Both cultural and linguistic differences exist among the Han. The differences among the linguistic and regional subgroups of Han Chinese are as great as those that exist among the various peoples of Europe. There are many variants of spoken Chinese, which are generally considered to be as many dialects of Chinese, although in reality the differences that exist among them are equal to the differences that exist among the languages of Europe. Equally great are the cultural differences (cuisine, customs and traditions). Modern history provides many examples of conflicts-some of them resulting in small regional wars-between language and regional groups. Therefore, it is difficult to speak of homogeneity among the Han.

The existence of these differences has not produced exclusive ethnic identities, and differences in religion or political affiliation have not reinforced regional differences. Rather, there has existed a tendency in both Chinese thought and practice to downplay differences among the Han, and to regard them as minor and superficial factors.

The definition of Han identity has changed through history. Before the 20th century, some Chinese-speaking ethnic groups, such as the Hakka and Tanka, were not considered Han Chinese, while some non-Chinese-speaking ethnic groups, such as the Zhuang were considered Han. Today the Hui are considered to belong to a different ethnic group, although nothing distinguishes them from the Han except for their belief in Islam. The differences in language, customs and culture between two Han living in different provinces can be much greater than the differences between a Han and a Hui living in the same province.

During the Qing Dynasty, Han Chinese who became members of the Eight Flags military system were considered Manchus, while nationalists attempting to overthrow the Qing monarchy emphasized their Han identity in contrast to that of the Manchu rulers.

After its founding, the Republic of China recognized five major ethnic groups, the Han, Hui, Mongolian, Manchu, and Tibetan. Currently, the People's Republic of China recognizes the existence of fifty-six ethnic groups.

Genetic evidence of diversity among han

Southern Han Chinese residing south of the Chang Jiang (Hubei and Shanghai) are more similar to residents of the northern provinces than to Chinese residing in the far southern parts of China. There are strong differences in mitochondrial DNA-that is, the part of the DNA inherited from the maternal side-between northern and southern Han Chinese in China. These differences become greater the further south and southeast the population samples examined are located.

This diversification makes the study of Han ethnicity of great interest to researchers in various disciplines, particularly anthropology and human biology. Recent genetic studies have shown the existence of particularly strong genetic differences between the Han Chinese of the coastal areas of southern China and inland areas (Guangdong, Guangxi, Fujian, Guizhou, Yunnan, Hainan, Hong Kong, Macau, Taiwan) and the Han of the rest of China. The line of distinction lies much further south than the Huai River or the Chang Jiang, which are conventionally used as regional boundaries.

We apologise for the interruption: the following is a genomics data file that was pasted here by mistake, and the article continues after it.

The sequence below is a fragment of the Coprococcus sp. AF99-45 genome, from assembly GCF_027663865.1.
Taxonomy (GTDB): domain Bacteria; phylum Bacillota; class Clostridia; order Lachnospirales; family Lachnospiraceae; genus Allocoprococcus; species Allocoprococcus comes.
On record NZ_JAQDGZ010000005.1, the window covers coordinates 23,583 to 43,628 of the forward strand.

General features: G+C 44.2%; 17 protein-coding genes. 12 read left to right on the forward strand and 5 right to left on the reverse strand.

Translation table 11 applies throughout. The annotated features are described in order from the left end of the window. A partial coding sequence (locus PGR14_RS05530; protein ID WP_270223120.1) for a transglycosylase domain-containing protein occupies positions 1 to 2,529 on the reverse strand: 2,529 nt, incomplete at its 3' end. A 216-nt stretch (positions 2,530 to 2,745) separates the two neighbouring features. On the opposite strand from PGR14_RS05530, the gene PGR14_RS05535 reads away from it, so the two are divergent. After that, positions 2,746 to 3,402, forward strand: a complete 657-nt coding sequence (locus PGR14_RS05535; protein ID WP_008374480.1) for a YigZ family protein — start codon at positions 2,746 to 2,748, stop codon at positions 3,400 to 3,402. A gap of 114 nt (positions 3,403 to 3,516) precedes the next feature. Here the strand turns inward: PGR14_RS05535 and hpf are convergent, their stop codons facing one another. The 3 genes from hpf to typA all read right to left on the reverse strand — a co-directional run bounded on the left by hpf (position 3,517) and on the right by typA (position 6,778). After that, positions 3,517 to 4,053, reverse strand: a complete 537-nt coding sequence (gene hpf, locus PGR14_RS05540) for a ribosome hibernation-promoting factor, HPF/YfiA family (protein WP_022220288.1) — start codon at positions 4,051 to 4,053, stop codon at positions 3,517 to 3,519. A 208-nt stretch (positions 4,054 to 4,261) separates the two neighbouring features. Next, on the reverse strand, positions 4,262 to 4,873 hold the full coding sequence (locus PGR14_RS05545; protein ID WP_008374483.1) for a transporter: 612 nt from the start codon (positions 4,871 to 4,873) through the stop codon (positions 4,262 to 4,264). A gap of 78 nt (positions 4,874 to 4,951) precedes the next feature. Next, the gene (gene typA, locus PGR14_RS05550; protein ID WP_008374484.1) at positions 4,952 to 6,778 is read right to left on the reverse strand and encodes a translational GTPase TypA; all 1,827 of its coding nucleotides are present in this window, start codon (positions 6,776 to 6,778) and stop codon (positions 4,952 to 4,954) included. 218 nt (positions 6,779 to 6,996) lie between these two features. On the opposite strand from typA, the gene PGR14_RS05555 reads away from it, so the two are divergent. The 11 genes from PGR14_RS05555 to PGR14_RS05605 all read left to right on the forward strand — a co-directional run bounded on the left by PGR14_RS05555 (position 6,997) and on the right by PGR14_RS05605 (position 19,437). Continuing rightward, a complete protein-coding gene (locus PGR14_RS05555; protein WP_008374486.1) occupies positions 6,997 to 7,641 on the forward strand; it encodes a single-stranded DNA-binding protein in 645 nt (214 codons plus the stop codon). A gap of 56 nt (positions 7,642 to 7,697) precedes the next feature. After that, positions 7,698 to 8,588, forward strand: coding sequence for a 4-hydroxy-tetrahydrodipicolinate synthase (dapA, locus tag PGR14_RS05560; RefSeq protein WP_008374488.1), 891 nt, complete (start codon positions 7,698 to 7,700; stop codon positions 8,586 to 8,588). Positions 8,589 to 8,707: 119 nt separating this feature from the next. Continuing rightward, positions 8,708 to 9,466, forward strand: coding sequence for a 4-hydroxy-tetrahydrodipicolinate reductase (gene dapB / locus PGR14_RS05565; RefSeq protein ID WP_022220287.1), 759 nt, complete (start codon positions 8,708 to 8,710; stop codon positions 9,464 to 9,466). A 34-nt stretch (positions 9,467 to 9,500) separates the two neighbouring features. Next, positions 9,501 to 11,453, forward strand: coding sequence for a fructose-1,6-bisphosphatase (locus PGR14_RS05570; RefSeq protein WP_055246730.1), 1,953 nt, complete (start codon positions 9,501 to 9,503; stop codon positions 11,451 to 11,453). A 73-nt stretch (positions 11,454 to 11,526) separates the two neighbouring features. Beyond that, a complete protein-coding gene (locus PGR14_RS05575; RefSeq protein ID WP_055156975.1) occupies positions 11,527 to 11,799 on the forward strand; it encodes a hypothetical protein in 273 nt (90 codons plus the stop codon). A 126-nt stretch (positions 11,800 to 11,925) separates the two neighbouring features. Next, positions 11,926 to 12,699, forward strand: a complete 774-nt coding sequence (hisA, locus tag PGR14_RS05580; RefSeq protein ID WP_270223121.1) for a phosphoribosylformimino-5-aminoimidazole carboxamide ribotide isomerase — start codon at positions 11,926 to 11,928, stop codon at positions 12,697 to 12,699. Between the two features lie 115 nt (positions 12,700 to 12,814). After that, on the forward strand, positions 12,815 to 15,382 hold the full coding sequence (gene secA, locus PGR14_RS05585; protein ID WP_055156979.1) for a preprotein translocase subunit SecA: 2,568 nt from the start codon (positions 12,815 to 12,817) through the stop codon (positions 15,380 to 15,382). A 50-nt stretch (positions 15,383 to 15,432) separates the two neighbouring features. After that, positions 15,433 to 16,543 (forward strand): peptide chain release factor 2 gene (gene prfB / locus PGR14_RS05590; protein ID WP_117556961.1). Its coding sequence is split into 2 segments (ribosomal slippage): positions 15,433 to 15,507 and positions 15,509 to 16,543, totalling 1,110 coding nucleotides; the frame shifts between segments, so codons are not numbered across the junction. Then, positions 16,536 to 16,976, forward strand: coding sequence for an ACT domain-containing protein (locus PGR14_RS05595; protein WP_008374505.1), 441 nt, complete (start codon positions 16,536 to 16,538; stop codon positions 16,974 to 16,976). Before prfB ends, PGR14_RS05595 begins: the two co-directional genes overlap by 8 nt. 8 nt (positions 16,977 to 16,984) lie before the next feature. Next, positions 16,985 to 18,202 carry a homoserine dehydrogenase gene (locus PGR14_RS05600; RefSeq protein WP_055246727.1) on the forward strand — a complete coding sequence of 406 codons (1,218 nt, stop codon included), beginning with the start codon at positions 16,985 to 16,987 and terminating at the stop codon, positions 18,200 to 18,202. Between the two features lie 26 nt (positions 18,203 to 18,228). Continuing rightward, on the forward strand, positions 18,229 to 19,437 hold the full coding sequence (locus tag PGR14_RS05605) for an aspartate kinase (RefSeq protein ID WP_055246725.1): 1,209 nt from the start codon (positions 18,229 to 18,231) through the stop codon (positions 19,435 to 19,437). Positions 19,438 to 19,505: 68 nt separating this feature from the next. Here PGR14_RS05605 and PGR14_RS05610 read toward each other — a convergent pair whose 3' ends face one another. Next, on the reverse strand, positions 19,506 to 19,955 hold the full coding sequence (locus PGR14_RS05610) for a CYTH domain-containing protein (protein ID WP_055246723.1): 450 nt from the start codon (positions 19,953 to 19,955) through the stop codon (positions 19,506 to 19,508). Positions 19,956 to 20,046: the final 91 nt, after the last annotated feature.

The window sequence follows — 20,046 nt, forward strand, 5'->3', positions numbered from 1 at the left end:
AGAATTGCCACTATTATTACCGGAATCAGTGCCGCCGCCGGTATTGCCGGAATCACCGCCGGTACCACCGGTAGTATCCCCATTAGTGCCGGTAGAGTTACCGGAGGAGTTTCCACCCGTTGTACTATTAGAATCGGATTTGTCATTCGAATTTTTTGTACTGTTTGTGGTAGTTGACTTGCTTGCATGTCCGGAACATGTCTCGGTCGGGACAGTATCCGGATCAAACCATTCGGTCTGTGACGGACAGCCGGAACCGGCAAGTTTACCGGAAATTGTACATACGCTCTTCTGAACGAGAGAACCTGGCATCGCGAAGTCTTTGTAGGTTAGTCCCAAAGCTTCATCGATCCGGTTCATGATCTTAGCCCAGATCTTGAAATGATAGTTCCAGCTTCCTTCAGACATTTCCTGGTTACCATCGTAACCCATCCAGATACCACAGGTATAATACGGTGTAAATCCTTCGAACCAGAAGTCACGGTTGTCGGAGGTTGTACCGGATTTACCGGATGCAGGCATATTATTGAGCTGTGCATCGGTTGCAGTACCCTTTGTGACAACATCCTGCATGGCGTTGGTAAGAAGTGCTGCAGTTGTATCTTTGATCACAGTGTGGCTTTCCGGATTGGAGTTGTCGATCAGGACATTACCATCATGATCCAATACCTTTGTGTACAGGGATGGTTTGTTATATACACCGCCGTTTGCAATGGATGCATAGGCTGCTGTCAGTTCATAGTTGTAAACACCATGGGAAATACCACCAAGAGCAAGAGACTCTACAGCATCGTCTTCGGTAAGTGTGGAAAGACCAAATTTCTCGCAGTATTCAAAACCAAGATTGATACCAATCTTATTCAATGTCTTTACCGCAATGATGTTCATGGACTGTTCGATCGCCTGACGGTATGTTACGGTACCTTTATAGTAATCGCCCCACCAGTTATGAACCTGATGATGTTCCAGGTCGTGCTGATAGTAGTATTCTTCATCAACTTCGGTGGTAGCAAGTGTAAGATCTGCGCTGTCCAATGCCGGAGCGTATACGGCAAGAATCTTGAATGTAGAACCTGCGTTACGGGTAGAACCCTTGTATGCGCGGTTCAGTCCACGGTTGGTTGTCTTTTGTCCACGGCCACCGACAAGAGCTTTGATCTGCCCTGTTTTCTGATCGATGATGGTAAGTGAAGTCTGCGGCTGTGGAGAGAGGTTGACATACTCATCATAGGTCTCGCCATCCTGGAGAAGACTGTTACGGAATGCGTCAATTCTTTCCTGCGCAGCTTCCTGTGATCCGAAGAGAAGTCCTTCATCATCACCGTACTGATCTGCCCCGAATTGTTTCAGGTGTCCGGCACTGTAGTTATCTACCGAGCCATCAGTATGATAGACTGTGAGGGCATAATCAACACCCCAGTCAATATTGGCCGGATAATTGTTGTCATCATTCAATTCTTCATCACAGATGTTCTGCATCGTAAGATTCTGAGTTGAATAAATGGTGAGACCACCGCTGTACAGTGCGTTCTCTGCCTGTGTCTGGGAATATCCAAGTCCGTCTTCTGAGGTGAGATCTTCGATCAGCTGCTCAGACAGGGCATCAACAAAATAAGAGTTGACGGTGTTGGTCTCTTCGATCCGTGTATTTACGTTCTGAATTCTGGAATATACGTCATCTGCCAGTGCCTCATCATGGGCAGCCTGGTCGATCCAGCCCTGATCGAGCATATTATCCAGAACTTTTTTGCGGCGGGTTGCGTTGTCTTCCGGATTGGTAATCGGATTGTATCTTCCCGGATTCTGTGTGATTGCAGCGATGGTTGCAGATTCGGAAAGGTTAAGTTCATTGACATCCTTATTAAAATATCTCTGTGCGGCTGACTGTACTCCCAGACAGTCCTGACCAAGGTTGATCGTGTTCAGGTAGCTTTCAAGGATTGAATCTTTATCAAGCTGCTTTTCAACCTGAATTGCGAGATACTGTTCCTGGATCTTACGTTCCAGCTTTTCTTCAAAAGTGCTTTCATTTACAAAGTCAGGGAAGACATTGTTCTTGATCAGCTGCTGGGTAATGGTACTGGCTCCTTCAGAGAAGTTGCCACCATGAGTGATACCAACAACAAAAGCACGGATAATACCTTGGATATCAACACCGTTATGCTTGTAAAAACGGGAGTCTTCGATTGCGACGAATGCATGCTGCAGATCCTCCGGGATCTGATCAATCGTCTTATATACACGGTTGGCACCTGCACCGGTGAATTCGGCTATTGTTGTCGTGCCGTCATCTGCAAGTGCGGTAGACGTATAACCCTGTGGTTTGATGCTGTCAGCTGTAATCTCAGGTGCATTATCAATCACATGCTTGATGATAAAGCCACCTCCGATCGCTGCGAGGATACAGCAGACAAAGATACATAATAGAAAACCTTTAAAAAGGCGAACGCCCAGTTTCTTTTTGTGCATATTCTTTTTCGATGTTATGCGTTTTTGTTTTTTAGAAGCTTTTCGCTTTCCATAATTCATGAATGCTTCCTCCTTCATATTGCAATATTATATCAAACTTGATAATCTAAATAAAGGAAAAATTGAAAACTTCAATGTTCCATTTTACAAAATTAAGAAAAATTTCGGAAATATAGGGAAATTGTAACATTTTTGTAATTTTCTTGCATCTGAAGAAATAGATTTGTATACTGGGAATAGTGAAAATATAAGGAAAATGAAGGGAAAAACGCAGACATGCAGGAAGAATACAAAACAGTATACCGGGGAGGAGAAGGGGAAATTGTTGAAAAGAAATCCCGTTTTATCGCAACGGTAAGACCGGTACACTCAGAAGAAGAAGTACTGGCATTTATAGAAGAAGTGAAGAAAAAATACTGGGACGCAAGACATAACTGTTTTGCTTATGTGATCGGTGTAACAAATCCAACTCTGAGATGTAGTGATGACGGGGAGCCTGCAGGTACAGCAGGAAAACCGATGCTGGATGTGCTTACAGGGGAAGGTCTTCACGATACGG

According to recent scientific research conducted both in China and among the diaspora, northern Han Chinese are genetically different from people in southern China, including Guangdong, Guangxi, Guizhou, Yunnan, Fujian, Taiwan, Hong Kong, Macau, and Hainan. In fact, it has been said that the southern Han Chinese are more genetically similar to groups such as the Vietnamese, while the northern Han Chinese are closer to the Mongols than the southern Chinese. This is because southern China is predominantly mountainous, and so historically migration from these areas has been difficult, and much less than the migration that has occurred from other parts of China. There are also differences between the dialects and customs of these groups, even though they are culturally related.

Han diversity and the history of China

Historical sources indicate that the Han would have been descendants of the ancient Huaxia tribe, originally from northern China. Over the course of two millennia, Han culture (the language and its associated culture) spread to southern China, a region originally populated by indigenous peoples that included groups of Dai language, Austroasiatic languages, and Hmong-mien languages.

In the course of its expansion in the Yellow River basin, Huaxia culture absorbed several ethnic groups, which were later identified as Chinese because of their adoption of the Han language (and its variants) and Han customs. For example, during the Shang Dynasty, people from the Wu area along the Chang Jiang Delta were considered "barbarian" tribes. They spoke an almost certainly non-Chinese language, and were described as discreetly dressed and tattooed. During the Tang Dynasty this area was part of the core of Han civilization, and today it is one of the most densely populated areas with the most dynamic economic development-as well as the territory of present-day Shanghai, one of China's largest cities.

Residents in the Wu area speak Wu dialects, which are part of the language family of Chinese. Although Wu speakers are not understood by speakers of other Chinese dialects, they do not consider themselves as a separate ethnic group. The Wu area is just one example of the cultural absorption processes that have contributed to the enrichment of the culture and language of the Han ethnic group. Many southern Han Chinese, such as those from the Wu area, retain their Han identity and ancestry in their surnames. They are therefore certain to be descended from the Huaxia tribes as a result of the migrations that took place after the fall of the Song Dynasty. It is said, however, that the number of native Yue is no less-and perhaps even more-than the Han who migrated beyond the Chang Jiang.


  1. Han Chinese
  2. Han
  3. ^ Of the 710,000 Chinese nationals living in Korea in 2016, 500,000 are ethnic Koreans.
  4. ^ Overseas Chinese include both Han and non-Han people (see overseas Chinese for related references).
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  10. (en) Chuan-Chao Wang et al.,The Genomic Formation of Human Populations in East Asia, biorxiv.org, doi: https://doi.org/10.1101/2020.03.25.004606, 25 mars 2020.